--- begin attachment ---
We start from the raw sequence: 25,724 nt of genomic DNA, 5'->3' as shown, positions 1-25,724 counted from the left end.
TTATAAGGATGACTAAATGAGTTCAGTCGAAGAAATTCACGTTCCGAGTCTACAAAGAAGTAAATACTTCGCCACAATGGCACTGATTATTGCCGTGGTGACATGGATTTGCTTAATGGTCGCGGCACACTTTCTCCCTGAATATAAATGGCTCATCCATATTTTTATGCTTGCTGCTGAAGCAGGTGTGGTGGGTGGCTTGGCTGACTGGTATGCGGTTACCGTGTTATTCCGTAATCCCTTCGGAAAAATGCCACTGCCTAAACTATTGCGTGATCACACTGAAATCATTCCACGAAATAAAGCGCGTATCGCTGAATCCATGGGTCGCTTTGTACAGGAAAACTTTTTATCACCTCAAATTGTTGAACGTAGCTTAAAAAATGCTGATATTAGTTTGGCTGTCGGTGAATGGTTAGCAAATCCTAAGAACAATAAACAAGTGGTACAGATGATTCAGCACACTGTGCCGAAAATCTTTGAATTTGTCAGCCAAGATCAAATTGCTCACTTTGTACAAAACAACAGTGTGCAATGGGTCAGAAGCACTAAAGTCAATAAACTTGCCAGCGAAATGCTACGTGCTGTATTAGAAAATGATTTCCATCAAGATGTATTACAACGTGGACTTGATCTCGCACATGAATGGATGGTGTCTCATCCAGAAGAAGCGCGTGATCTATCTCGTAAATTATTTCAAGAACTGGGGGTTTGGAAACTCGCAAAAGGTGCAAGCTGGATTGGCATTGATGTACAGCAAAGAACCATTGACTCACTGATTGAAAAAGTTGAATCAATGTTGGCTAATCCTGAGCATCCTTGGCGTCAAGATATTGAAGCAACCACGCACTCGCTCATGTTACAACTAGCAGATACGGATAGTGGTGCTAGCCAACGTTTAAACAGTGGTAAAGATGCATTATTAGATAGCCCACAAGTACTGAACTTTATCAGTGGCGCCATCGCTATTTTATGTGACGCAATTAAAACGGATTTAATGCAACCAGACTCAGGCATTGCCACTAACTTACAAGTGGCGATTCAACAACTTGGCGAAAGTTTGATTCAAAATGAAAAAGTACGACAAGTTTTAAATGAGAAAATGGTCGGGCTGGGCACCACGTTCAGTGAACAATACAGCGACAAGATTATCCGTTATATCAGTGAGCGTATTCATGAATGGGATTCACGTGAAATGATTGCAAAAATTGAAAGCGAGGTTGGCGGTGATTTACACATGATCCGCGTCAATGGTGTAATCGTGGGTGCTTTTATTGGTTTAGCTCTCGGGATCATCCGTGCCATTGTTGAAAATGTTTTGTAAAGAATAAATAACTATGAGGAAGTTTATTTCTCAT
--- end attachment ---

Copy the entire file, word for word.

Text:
We start from the raw sequence: 25,724 nt of genomic DNA, 5'->3' as shown, positions 1-25,724 counted from the left end.
TTATAAGGATGACTAAATGAGTTCAGTCGAAGAAATTCACGTTCCGAGTCTACAAAGAAGTAAATACTTCGCCACAATGGCACTGATTATTGCCGTGGTGACATGGATTTGCTTAATGGTCGCGGCACACTTTCTCCCTGAATATAAATGGCTCATCCATATTTTTATGCTTGCTGCTGAAGCAGGTGTGGTGGGTGGCTTGGCTGACTGGTATGCGGTTACCGTGTTATTCCGTAATCCCTTCGGAAAAATGCCACTGCCTAAACTATTGCGTGATCACACTGAAATCATTCCACGAAATAAAGCGCGTATCGCTGAATCCATGGGTCGCTTTGTACAGGAAAACTTTTTATCACCTCAAATTGTTGAACGTAGCTTAAAAAATGCTGATATTAGTTTGGCTGTCGGTGAATGGTTAGCAAATCCTAAGAACAATAAACAAGTGGTACAGATGATTCAGCACACTGTGCCGAAAATCTTTGAATTTGTCAGCCAAGATCAAATTGCTCACTTTGTACAAAACAACAGTGTGCAATGGGTCAGAAGCACTAAAGTCAATAAACTTGCCAGCGAAATGCTACGTGCTGTATTAGAAAATGATTTCCATCAAGATGTATTACAACGTGGACTTGATCTCGCACATGAATGGATGGTGTCTCATCCAGAAGAAGCGCGTGATCTATCTCGTAAATTATTTCAAGAACTGGGGGTTTGGAAACTCGCAAAAGGTGCAAGCTGGATTGGCATTGATGTACAGCAAAGAACCATTGACTCACTGATTGAAAAAGTTGAATCAATGTTGGCTAATCCTGAGCATCCTTGGCGTCAAGATATTGAAGCAACCACGCACTCGCTCATGTTACAACTAGCAGATACGGATAGTGGTGCTAGCCAACGTTTAAACAGTGGTAAAGATGCATTATTAGATAGCCCACAAGTACTGAACTTTATCAGTGGCGCCATCGCTATTTTATGTGACGCAATTAAAACGGATTTAATGCAACCAGACTCAGGCATTGCCACTAACTTACAAGTGGCGATTCAACAACTTGGCGAAAGTTTGATTCAAAATGAAAAAGTACGACAAGTTTTAAATGAGAAAATGGTCGGGCTGGGCACCACGTTCAGTGAACAATACAGCGACAAGATTATCCGTTATATCAGTGAGCGTATTCATGAATGGGATTCACGTGAAATGATTGCAAAAATTGAAAGCGAGGTTGGCGGTGATTTACACATGATCCGCGTCAATGGTGTAATCGTGGGTGCTTTTATTGGTTTAGCTCTCGGGATCATCCGTGCCATTGTTGAAAATGTTTTGTAAAGAATAAATAACTATGAGGAAGTTTATTTCTCAT